ST. PAUL, Minn. (WCCO) -- The National Football League turned up the heat on the Minnesota legislature on Friday, and now some movement is being made on the Vikings stadium front.
The NFL Commissioner himself delivered a message to lawmakers: It's now or never for a Vikings stadium.
Several hours after the commissioner's visit, the stalled stadium started moving again in a Senate committee. A proposed bill for a stadium in Arden Hills was discussed for about an hour Friday afternoon before talks ended without a vote. Lawmakers said it wouldn't get enough votes to advance.
The committee moved on to discuss the stadium site around the Metrodome. The Minnesota Senate Local Government Committee passed the bill by an 8-6 vote. It now advances to a Senate jobs and economic growth committee for further review.
But, a revived plan isn't without opposition from lawmakers who think taxpayers should put in less and stadium users more.
"People who benefit from the stadium and use it the most should pay for it," said Sen. Roger Chamberlain, R-Lino Lakes. "It's not a stadium we are opposed to, we are working on improving the funding mechanism who pays for it."
Roger Goodell's appearance had the feel of a visiting dignitary. The private meeting with Minnesota's top lawmakers described as "urgent." And the consequences of not passing a bill for a new stadium: unmistakable.
Meeting privately with lawmakers earlier Friday, the NFL made it clear: It's a new Vikings stadium or no Vikings.
"There are no implied threats or any threats at all. What we talked about was the importance of creating a solution here," Goodell said. "It works for the team, it works for the community."
NFL officials said they wanted to judge the Vikings status for themselves. They emerged from the hour-plus meeting expressing optimism.
"I think the legislative leaders and the governor understand the time is now. Let's get this addressed," Goodell said.
The $1 billion Vikings stadium planned for downtown Minneapolis on the site of the current Metrodome is stalled at the Capitol. And only extra-ordinary maneuvering will keep it alive now.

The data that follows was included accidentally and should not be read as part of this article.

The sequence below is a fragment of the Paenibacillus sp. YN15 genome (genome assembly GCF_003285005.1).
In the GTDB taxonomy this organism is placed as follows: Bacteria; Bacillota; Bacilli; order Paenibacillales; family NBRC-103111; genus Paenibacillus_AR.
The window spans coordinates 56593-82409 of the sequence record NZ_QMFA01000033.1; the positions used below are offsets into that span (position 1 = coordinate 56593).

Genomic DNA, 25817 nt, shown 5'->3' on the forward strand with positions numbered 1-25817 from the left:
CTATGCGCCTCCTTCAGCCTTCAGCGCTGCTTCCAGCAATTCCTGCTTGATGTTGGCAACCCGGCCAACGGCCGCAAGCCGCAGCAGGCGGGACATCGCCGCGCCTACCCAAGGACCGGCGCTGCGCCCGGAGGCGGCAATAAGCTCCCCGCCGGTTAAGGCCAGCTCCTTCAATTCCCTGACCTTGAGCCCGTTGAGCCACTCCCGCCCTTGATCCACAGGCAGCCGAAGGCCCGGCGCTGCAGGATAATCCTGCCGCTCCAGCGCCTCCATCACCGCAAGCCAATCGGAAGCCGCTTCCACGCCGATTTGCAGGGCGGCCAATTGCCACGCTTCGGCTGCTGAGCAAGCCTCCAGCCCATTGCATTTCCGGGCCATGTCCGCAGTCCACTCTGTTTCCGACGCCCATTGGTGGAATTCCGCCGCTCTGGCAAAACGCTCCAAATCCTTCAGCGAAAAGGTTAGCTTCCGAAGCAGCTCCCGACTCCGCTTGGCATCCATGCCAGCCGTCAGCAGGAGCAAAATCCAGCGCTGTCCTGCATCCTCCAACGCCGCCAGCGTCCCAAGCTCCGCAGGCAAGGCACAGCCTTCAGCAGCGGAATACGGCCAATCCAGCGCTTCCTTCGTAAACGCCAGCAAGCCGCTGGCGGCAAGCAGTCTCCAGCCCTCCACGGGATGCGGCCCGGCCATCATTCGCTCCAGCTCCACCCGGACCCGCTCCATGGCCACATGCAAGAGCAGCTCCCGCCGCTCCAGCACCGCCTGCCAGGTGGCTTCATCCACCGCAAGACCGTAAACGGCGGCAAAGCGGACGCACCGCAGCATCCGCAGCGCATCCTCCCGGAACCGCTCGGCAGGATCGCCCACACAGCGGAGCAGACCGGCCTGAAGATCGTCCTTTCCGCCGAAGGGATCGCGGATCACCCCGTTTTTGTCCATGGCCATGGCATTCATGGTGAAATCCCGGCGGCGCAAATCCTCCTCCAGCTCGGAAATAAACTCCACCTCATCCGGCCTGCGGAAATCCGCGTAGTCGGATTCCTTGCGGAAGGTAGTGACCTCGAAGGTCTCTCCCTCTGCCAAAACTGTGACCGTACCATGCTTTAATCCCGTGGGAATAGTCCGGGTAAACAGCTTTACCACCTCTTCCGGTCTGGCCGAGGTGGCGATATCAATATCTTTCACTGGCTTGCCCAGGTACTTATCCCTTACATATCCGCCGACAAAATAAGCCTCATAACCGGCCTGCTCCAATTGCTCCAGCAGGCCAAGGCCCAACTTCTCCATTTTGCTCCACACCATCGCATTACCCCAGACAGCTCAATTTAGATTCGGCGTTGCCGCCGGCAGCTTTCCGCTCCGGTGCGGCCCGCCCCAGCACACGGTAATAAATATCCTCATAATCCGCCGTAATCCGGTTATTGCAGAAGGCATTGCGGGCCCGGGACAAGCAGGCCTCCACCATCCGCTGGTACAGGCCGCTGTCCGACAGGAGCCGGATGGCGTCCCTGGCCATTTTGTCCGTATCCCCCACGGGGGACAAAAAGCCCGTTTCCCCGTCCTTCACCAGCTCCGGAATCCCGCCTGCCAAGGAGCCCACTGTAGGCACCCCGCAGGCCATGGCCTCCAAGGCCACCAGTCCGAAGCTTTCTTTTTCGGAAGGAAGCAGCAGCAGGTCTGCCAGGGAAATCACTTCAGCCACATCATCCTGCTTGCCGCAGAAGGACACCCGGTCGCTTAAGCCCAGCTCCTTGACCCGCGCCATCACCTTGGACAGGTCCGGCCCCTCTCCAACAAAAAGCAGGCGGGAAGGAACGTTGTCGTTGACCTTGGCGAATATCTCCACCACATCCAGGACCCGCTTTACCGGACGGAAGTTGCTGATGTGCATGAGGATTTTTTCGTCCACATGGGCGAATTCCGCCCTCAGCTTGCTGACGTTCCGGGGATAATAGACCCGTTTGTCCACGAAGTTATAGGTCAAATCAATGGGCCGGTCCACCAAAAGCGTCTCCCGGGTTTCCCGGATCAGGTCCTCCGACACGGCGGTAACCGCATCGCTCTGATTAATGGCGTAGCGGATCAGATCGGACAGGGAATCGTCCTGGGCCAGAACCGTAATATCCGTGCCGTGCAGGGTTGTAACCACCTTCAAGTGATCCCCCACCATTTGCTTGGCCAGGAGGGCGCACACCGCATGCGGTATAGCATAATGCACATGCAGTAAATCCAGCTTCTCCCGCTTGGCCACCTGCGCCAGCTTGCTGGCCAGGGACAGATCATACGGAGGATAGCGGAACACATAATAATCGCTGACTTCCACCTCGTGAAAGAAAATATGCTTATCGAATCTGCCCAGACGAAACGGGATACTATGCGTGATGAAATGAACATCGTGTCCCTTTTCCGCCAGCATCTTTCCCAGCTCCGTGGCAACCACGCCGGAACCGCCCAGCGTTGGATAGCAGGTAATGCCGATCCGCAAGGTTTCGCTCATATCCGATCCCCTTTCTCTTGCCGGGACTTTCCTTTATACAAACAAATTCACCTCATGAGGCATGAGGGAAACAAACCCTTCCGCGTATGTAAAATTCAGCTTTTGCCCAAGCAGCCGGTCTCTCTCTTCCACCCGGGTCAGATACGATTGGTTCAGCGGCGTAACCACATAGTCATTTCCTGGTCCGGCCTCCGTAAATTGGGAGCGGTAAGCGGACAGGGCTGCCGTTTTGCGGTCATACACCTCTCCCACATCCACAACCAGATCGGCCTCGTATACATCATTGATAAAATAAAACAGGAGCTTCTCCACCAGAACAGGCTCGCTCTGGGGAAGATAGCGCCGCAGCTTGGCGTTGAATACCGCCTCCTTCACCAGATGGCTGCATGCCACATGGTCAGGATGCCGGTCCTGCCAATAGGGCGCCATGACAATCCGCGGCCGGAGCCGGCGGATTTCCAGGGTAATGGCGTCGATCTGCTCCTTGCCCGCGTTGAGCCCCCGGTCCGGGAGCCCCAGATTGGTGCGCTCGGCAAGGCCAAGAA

"They served us a reality check," said lawmaker Julie Rosen, who spoke of a boost to the entertainment and hospitality industry, and a lift in Minnesotan's spirits, during the Senate committee meeting.
"The restaurants, they have to hire extra people for that day, the amount of revenue generated on game day is tremendous. It's not just about a stadium on game day, it's about a feel, a vibe in the state," Rosen said.
Rosen is one Senator who's sponsoring the stadium bill. She said the commissioner openly spoke about moving a team into Los Angeles.
"I do believe there is a feeling among some legislators, and even some folks around the state, that they would never leave, so it was good to hear from the NFL...that they do have the right to move or be sold," Rosen said.
Vikings fans gathered in the Capitol hallways outside the meeting, carrying signs and dressed in purple. They were urging lawmakers to act now.
"It's the Minnesota Vikings. If they go to L.A. and they rock the colors like the Lakers and they take our name, that's a travesty," said Diggs Garza. "Purple and gold belongs here."
There are 11 days left to get something done before the legislature adjourns.
The stadium plan has several more stops until it hits the Senate floor, but no hearings are scheduled in the House.
After the Senate vote, Vikings spokesman Lester Bagley said he is pleased the bill is moving forward after a week of ups and downs, without much time left.
"This is critical, we need to get this done now, or this team is gone!" said super fan Larry Spooner, who sat through the Senate hearings.
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